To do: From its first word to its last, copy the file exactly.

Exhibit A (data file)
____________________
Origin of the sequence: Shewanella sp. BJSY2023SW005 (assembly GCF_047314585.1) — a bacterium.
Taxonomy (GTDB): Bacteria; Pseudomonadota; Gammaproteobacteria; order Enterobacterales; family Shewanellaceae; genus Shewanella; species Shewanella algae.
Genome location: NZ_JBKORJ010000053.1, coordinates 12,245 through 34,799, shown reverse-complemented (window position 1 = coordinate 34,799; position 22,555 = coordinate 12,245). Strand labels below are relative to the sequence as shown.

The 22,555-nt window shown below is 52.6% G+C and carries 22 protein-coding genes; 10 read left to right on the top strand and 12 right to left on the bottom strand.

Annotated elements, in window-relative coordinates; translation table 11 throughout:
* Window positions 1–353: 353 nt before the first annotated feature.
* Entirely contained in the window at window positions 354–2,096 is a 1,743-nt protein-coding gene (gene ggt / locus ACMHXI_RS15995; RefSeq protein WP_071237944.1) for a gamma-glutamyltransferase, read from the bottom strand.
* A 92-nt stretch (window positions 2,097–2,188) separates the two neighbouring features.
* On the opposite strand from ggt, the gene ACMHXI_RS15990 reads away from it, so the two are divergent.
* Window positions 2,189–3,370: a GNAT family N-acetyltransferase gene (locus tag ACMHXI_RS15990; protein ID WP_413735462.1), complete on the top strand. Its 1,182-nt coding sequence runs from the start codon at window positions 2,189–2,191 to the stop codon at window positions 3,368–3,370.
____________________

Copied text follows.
Origin of the sequence: Shewanella sp. BJSY2023SW005 (assembly GCF_047314585.1) — a bacterium.
Taxonomy (GTDB): Bacteria; Pseudomonadota; Gammaproteobacteria; order Enterobacterales; family Shewanellaceae; genus Shewanella; species Shewanella algae.
Genome location: NZ_JBKORJ010000053.1, coordinates 12,245 through 34,799, shown reverse-complemented (window position 1 = coordinate 34,799; position 22,555 = coordinate 12,245). Strand labels below are relative to the sequence as shown.

The 22,555-nt window shown below is 52.6% G+C and carries 22 protein-coding genes; 10 read left to right on the top strand and 12 right to left on the bottom strand.

Annotated elements, in window-relative coordinates; translation table 11 throughout:
* Window positions 1–353: 353 nt before the first annotated feature.
* Entirely contained in the window at window positions 354–2,096 is a 1,743-nt protein-coding gene (gene ggt / locus ACMHXI_RS15995; RefSeq protein WP_071237944.1) for a gamma-glutamyltransferase, read from the bottom strand.
* A 92-nt stretch (window positions 2,097–2,188) separates the two neighbouring features.
* On the opposite strand from ggt, the gene ACMHXI_RS15990 reads away from it, so the two are divergent.
* Window positions 2,189–3,370: a GNAT family N-acetyltransferase gene (locus tag ACMHXI_RS15990; protein ID WP_413735462.1), complete on the top strand. Its 1,182-nt coding sequence runs from the start codon at window positions 2,189–2,191 to the stop codon at window positions 3,368–3,370.